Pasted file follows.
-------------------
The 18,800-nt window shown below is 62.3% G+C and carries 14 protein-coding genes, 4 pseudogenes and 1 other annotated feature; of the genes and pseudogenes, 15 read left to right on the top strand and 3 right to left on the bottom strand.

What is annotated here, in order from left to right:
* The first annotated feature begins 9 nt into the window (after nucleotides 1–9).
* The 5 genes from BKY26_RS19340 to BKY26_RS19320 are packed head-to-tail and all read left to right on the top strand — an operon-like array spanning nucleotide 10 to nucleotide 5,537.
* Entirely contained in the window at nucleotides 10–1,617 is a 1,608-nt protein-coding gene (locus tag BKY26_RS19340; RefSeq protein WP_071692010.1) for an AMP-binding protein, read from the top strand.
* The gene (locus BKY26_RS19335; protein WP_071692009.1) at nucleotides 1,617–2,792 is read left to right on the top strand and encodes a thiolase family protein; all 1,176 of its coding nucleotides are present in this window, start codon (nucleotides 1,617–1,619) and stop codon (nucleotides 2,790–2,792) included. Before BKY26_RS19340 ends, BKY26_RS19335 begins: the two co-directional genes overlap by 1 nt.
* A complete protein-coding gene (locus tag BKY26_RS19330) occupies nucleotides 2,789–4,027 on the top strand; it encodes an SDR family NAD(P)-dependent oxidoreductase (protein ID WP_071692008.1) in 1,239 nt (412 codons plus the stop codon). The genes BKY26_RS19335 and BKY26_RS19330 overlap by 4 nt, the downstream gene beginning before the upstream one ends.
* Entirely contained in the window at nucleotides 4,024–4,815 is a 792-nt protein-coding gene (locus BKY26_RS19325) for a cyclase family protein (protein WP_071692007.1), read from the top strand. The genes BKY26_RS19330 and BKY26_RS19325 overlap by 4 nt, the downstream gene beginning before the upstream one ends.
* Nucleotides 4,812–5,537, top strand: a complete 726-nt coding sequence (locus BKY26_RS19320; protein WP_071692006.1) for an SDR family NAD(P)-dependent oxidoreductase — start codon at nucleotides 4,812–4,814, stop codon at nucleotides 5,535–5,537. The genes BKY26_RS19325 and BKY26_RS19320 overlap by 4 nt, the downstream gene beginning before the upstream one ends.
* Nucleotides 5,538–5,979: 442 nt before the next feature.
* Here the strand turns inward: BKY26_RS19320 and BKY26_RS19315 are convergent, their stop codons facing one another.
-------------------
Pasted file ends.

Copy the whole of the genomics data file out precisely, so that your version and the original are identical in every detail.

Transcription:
The 18,800-nt window shown below is 62.3% G+C and carries 14 protein-coding genes, 4 pseudogenes and 1 other annotated feature; of the genes and pseudogenes, 15 read left to right on the top strand and 3 right to left on the bottom strand.

What is annotated here, in order from left to right:
* The first annotated feature begins 9 nt into the window (after nucleotides 1–9).
* The 5 genes from BKY26_RS19340 to BKY26_RS19320 are packed head-to-tail and all read left to right on the top strand — an operon-like array spanning nucleotide 10 to nucleotide 5,537.
* Entirely contained in the window at nucleotides 10–1,617 is a 1,608-nt protein-coding gene (locus tag BKY26_RS19340; RefSeq protein WP_071692010.1) for an AMP-binding protein, read from the top strand.
* The gene (locus BKY26_RS19335; protein WP_071692009.1) at nucleotides 1,617–2,792 is read left to right on the top strand and encodes a thiolase family protein; all 1,176 of its coding nucleotides are present in this window, start codon (nucleotides 1,617–1,619) and stop codon (nucleotides 2,790–2,792) included. Before BKY26_RS19340 ends, BKY26_RS19335 begins: the two co-directional genes overlap by 1 nt.
* A complete protein-coding gene (locus tag BKY26_RS19330) occupies nucleotides 2,789–4,027 on the top strand; it encodes an SDR family NAD(P)-dependent oxidoreductase (protein ID WP_071692008.1) in 1,239 nt (412 codons plus the stop codon). The genes BKY26_RS19335 and BKY26_RS19330 overlap by 4 nt, the downstream gene beginning before the upstream one ends.
* Entirely contained in the window at nucleotides 4,024–4,815 is a 792-nt protein-coding gene (locus BKY26_RS19325) for a cyclase family protein (protein WP_071692007.1), read from the top strand. The genes BKY26_RS19330 and BKY26_RS19325 overlap by 4 nt, the downstream gene beginning before the upstream one ends.
* Nucleotides 4,812–5,537, top strand: a complete 726-nt coding sequence (locus BKY26_RS19320; protein WP_071692006.1) for an SDR family NAD(P)-dependent oxidoreductase — start codon at nucleotides 4,812–4,814, stop codon at nucleotides 5,535–5,537. The genes BKY26_RS19325 and BKY26_RS19320 overlap by 4 nt, the downstream gene beginning before the upstream one ends.
* Nucleotides 5,538–5,979: 442 nt before the next feature.
* Here the strand turns inward: BKY26_RS19320 and BKY26_RS19315 are convergent, their stop codons facing one another.